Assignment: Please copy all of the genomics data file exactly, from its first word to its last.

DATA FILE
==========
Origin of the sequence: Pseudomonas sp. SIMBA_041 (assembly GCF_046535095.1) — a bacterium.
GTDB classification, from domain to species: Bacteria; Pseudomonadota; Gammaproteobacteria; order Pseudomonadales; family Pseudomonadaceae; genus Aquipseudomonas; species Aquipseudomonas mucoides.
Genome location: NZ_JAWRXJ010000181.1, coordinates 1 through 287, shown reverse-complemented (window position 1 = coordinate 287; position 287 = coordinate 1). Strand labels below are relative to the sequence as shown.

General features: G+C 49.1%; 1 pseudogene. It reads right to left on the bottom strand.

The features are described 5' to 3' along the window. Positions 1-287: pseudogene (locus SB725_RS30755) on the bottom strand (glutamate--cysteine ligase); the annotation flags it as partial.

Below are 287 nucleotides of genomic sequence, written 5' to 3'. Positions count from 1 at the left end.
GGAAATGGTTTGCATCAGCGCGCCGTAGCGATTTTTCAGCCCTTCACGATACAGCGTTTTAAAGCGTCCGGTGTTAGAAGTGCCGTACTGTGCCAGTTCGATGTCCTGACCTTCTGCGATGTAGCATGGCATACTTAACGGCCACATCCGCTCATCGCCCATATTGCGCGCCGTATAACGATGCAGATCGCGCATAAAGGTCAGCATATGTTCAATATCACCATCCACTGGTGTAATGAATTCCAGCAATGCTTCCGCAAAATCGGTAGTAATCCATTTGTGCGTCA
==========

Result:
Origin of the sequence: Pseudomonas sp. SIMBA_041 (assembly GCF_046535095.1) — a bacterium.
GTDB classification, from domain to species: Bacteria; Pseudomonadota; Gammaproteobacteria; order Pseudomonadales; family Pseudomonadaceae; genus Aquipseudomonas; species Aquipseudomonas mucoides.
Genome location: NZ_JAWRXJ010000181.1, coordinates 1 through 287, shown reverse-complemented (window position 1 = coordinate 287; position 287 = coordinate 1). Strand labels below are relative to the sequence as shown.

General features: G+C 49.1%; 1 pseudogene. It reads right to left on the bottom strand.

The features are described 5' to 3' along the window. Positions 1-287: pseudogene (locus SB725_RS30755) on the bottom strand (glutamate--cysteine ligase); the annotation flags it as partial.

Below are 287 nucleotides of genomic sequence, written 5' to 3'. Positions count from 1 at the left end.
GGAAATGGTTTGCATCAGCGCGCCGTAGCGATTTTTCAGCCCTTCACGATACAGCGTTTTAAAGCGTCCGGTGTTAGAAGTGCCGTACTGTGCCAGTTCGATGTCCTGACCTTCTGCGATGTAGCATGGCATACTTAACGGCCACATCCGCTCATCGCCCATATTGCGCGCCGTATAACGATGCAGATCGCGCATAAAGGTCAGCATATGTTCAATATCACCATCCACTGGTGTAATGAATTCCAGCAATGCTTCCGCAAAATCGGTAGTAATCCATTTGTGCGTCA